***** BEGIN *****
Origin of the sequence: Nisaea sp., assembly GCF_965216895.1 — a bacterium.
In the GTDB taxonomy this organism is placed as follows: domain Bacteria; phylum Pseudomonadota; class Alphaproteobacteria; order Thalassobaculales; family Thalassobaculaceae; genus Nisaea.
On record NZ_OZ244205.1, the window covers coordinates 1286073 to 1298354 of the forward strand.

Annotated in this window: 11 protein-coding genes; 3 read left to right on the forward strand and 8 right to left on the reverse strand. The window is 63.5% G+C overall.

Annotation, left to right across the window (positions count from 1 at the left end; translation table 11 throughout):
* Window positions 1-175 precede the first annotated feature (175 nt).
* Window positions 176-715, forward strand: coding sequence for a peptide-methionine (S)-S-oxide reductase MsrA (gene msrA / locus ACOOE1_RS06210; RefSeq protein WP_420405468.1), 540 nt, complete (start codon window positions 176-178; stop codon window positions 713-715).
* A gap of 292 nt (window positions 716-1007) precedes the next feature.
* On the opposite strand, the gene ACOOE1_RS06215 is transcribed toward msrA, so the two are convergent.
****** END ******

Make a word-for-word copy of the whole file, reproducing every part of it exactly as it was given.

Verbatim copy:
Origin of the sequence: Nisaea sp., assembly GCF_965216895.1 — a bacterium.
In the GTDB taxonomy this organism is placed as follows: domain Bacteria; phylum Pseudomonadota; class Alphaproteobacteria; order Thalassobaculales; family Thalassobaculaceae; genus Nisaea.
On record NZ_OZ244205.1, the window covers coordinates 1286073 to 1298354 of the forward strand.

Annotated in this window: 11 protein-coding genes; 3 read left to right on the forward strand and 8 right to left on the reverse strand. The window is 63.5% G+C overall.

Annotation, left to right across the window (positions count from 1 at the left end; translation table 11 throughout):
* Window positions 1-175 precede the first annotated feature (175 nt).
* Window positions 176-715, forward strand: coding sequence for a peptide-methionine (S)-S-oxide reductase MsrA (gene msrA / locus ACOOE1_RS06210; RefSeq protein WP_420405468.1), 540 nt, complete (start codon window positions 176-178; stop codon window positions 713-715).
* A gap of 292 nt (window positions 716-1007) precedes the next feature.
* On the opposite strand, the gene ACOOE1_RS06215 is transcribed toward msrA, so the two are convergent.